Labour legislation and wages

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How Swedish labour legislation works

On this siteyou can read how labour legislation works in Sweden. We describe what applies in the case of minimum wage and also a change in the posting law that has come into force in Sweden after the so-called Laval verdict. Here you can also read about what applies in the case of private employment agencies.

Have you been hired by a private employment agency?

In the law concerning private employment agencies and the hiring out of manpower (the Employment Agency Act) there are provisions concerning staffing agencies.

Anyone hiring out manpower may for example not demand, draw up an agreement concerning or receive remuneration from job applicants or employees for offering or assigning them a job.

The Swedish model

In Sweden there are regulations for labour legislation in laws, collective agreements and private employment agreements.

Certain laws are imperative, others can be subjected to negotiation so that they do not apply. This means that in certain other agreements and collective agreements (agreements that are entered into between union organisations and employers) decisions can be made that differ from what is written in the law.

Collective agreements are very common in Sweden and they cover a great proportion of the job market.

In a private employment agreement the employee and the employer are the parties involved. An employment agreement can contain provisions from laws and collective agreements as well as additional terms.

The collective agreement

The collective agreement is a written contract. It can contain terms of employment (for example wages, leave and working hours) and such matters as have been agreed upon apart from these between the employer and the employee (matters for negotiation).

The collective agreement supplements the laws belonging to labour legislation and can replace them in cases where the law permits this. Only certain parties may negotiate about a collective agreement. A private employer may negotiate as may the organisation in which the employer is a member. However, as an employee your only option is to be represented by your union in negotiations about a collective agreement.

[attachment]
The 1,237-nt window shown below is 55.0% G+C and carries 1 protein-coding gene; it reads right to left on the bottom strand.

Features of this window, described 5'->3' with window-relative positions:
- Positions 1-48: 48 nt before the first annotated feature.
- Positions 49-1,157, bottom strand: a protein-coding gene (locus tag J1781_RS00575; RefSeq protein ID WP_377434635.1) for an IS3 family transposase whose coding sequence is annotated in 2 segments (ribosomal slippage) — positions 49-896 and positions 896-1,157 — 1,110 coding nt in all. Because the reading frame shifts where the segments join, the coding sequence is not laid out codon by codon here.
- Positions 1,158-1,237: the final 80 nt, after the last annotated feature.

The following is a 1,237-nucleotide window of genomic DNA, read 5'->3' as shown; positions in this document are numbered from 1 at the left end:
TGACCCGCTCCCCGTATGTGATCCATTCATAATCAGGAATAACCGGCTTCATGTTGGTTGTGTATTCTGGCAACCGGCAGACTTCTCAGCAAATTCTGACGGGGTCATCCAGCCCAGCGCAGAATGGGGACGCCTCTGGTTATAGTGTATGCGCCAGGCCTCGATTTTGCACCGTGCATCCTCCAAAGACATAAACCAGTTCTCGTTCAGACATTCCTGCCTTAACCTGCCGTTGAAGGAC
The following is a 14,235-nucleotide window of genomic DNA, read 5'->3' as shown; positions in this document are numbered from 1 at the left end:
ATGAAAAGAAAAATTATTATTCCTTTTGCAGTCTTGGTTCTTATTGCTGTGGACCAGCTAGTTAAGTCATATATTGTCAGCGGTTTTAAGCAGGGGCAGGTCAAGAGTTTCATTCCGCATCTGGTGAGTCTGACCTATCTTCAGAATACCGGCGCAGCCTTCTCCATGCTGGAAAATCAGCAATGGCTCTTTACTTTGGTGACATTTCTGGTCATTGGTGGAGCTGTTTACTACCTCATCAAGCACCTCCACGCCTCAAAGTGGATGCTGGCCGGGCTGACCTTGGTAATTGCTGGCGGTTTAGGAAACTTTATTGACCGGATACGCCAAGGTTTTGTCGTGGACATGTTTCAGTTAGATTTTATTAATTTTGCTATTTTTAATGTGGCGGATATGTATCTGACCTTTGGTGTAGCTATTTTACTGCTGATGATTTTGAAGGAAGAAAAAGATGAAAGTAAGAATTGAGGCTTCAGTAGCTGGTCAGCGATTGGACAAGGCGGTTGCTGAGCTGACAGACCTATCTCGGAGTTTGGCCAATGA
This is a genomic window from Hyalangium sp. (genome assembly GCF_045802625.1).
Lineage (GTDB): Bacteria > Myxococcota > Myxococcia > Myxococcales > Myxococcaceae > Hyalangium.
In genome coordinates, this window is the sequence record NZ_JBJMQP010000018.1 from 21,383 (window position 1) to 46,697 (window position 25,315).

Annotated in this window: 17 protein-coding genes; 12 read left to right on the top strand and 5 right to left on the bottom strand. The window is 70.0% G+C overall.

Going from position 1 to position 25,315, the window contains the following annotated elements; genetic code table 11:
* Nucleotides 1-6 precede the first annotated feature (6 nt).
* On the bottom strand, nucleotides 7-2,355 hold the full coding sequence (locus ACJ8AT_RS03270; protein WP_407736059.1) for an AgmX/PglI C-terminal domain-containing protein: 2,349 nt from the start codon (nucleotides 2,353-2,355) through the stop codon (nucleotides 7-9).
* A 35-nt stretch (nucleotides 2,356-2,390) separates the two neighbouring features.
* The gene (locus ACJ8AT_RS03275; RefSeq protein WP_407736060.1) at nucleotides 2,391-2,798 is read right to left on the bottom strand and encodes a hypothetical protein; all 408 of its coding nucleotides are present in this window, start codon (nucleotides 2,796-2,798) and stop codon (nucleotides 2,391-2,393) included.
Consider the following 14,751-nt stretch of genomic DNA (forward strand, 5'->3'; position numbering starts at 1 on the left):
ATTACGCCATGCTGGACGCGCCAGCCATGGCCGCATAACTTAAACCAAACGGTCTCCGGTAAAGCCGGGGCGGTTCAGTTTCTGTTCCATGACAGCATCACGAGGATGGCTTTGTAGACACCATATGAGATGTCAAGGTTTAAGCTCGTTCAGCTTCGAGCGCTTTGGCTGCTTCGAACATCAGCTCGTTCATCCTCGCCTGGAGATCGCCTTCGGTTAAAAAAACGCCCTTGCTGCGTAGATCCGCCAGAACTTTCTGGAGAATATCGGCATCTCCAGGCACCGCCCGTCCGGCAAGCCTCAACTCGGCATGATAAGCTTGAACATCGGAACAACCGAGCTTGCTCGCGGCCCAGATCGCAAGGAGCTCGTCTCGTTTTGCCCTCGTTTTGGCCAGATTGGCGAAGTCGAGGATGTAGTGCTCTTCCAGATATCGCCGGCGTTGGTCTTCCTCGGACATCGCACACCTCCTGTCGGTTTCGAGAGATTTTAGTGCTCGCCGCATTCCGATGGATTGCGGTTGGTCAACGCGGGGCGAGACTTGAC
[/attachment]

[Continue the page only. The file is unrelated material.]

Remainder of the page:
If you are a member of a union in Sweden then you are bound by that organisation’s collective agreement. Even if you are not a member of any union your employer has the right to apply the terms in the collective agreement that has been negotiated at the company.

The employee’s organisations are to submit to the Swedish Work Environment Authority the conditions in the collective bargaining agreement which they are to demand through the use of industrial action. Below is a list of agreements that have been received by the Work Environment Authority so far.

Collective agreement IF Metall, pdf, opens in new window

Collective agreement IF Metall technique, pdf, opens in new window

SEKO - The Union for Service and Communications Employees, pdf, opens in new window

Collective agreement for posted employees transport work, pdf, opens in new window

 

Industrial peace obligation

As long as the collective agreement is valid the industrial peace obligation should in principle prevail between the parties to the agreement and their members. This means that they may not use industrial action, for example strikes, against each other.

Local collective agreement

A local collective agreement is a contract between an employer who is not a member of an employers’ organisation and an employees’ organisation. The agreement is in itself not a collective agreement but an agreement about the validity of provisions in a certain collective agreement for the employees concerned.